Desmond Barnsley, 09 May 1926 – 16 July 2013
Des Barnsley was born in Yorkshire, England on the 9th of May 1926 and when he was eighteen months old his family immigrated to Australia. In Des’ words this was the first of many strokes of good fortune which occurred in his life. The family settled in the Port Macquarie area as share farmers on dairy farms. He went to a one teacher school in Huntington near Wauchope, NSW, where the teacher, Mr Gray, persuaded his parents to let Des sit for a bursary which allowed him to attend Kempsey High School. At eleven years of age he left the farm to board with the Saul family near the school.
He was awarded a Commonwealth Scholarship to Sydney University after completing his Leaving Certificate and studied Aeronautical Engineering there. Des graduated with honours and after a year post graduate work at the University was employed at the then Long Range Weapons Establishment at Salisbury in South Australia. This led to a two year deployment to the Royal Aircraft Establishment at Farnborough in UK in 1948 to learn the basics of rocket science and technology; and on the weekends he enjoyed playing cricket.
He returned to Australia in 1950 to work at the LRWE, later Weapons Research Establishment, conducting research in guided missile technology and trials at Woomera, including flying as an observer in RAAF aircraft such as Beaufighters and Lincolns on specific projects and also having his first jet flight in a Meteor MK 7 two seater trainer. Whilst in Adelaide he married his wife, Barbara, and began a family. He also continued playing cricket, with the Kensington ‘Browns’ first team and he was proud to have played with Sir Donald Bradman’s club.
In 1962, he went to Washington DC, USA as the Defence Research & Development Attaché at the Australian Embassy where he liaised with US defence organisations and NASA on Australian support to its scientific and manned space programs. He was honoured to represent the Ambassador when John Glenn presented his Mercury capsule to the Smithsonian Institution.
On return to Australia he was chosen as the Project Manager for the WRESAT project to launch a satellite into orbit on a US Redstone rocket, which was already in Australia for Project Sparta.
On 29 November 1967 WRESAT was successfully launched from Woomera in South Australia, and it remains the first and only Australian designed and developed satellite to reach orbit. It was designed for upper atmosphere and space research and its launch was acknowledged by the United States, France and Russia (among others) as a great achievement, as it saw Australia join that elite group of nations to successfully launch a satellite from their own country. Des and the team of scientists and technicians from WRE and the Physics Department of the Adelaide University developed the satellite in under a year, which was quite an achievement.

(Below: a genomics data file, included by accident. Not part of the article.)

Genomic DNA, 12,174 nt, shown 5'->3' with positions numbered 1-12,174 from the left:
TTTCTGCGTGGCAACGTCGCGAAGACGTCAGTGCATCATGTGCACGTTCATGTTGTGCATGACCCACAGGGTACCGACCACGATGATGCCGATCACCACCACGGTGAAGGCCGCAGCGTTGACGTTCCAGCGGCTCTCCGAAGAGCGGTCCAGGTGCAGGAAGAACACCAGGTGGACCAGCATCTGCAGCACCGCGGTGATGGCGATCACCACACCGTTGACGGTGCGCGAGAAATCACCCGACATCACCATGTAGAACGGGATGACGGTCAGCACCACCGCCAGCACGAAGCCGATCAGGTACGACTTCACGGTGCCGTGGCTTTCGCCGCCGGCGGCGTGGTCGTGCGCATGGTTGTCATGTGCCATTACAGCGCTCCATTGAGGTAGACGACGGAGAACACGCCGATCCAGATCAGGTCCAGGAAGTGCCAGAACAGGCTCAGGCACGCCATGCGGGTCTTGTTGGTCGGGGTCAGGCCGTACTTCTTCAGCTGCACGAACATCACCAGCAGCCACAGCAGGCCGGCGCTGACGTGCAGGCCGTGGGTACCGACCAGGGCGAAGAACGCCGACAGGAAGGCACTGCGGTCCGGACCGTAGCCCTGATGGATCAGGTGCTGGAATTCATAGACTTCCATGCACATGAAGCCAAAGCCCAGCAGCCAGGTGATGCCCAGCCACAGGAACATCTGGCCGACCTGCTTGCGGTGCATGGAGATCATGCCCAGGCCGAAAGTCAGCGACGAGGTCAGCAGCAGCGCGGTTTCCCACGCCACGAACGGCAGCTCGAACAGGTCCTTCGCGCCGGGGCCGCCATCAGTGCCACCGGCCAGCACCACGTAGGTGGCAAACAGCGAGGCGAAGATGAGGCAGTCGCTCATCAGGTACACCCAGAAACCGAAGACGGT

L-R: Des Barnsley, Project Manager; Professor J H Carver, University of Adelaide; Mr Bryan Rofe, Officer in Scientific Charge; Dr. Don Woods.
See also the WRESAT section.
Photo: Adelaide Advertiser, November 14, 1967.
Following the successful launch of WRESAT Des was posted to Woomera where he was in charge of all trials activities at the Range. This was a busy and fascinating time for Des, who nevertheless found time to play cricket, often in over-the-century temperatures.
In mid-1970 he moved, on promotion, to Canberra to the Head Office of the Department of Supply. There he was responsible for the co-ordination of the Research and Development programs at various laboratories in support of the Australian Defence Force and our international partners, predominantly through the Technical Cooperation Project.
A further term in Washington as Counsellor Defence Science in the Defence Staff at the Australian Embassy in USA followed in the early 1980s. Once again these three years were hectic and fascinating, as Des interacted with senior US defence personnel on a large number of projects of mutual interest.
Des retired in 1987 when he obtained a private pilot licence – a lifelong ambition – and a four-wheel drive modified for camping, and he enjoyed travelling around Australia before he settled in Canberra with his family and grandchildren nearby.
Des was an engineer who loved his work and was proud of the impact of science and technology on modern society. He was admired for his integrity, sense of humour and humility. He died on 16 July 2013. His wife Barbara, children – Susan, Michael, David, Joanne, six grand-children and the extended Barnsley family have a wonderful example to follow and remember.
– Barbara Barnsley.
An edited version of this tribute was published in The Canberra Times on 8th November 2013.
Special thanks to Barbara Barnsley for sharing her text and the photo of Des.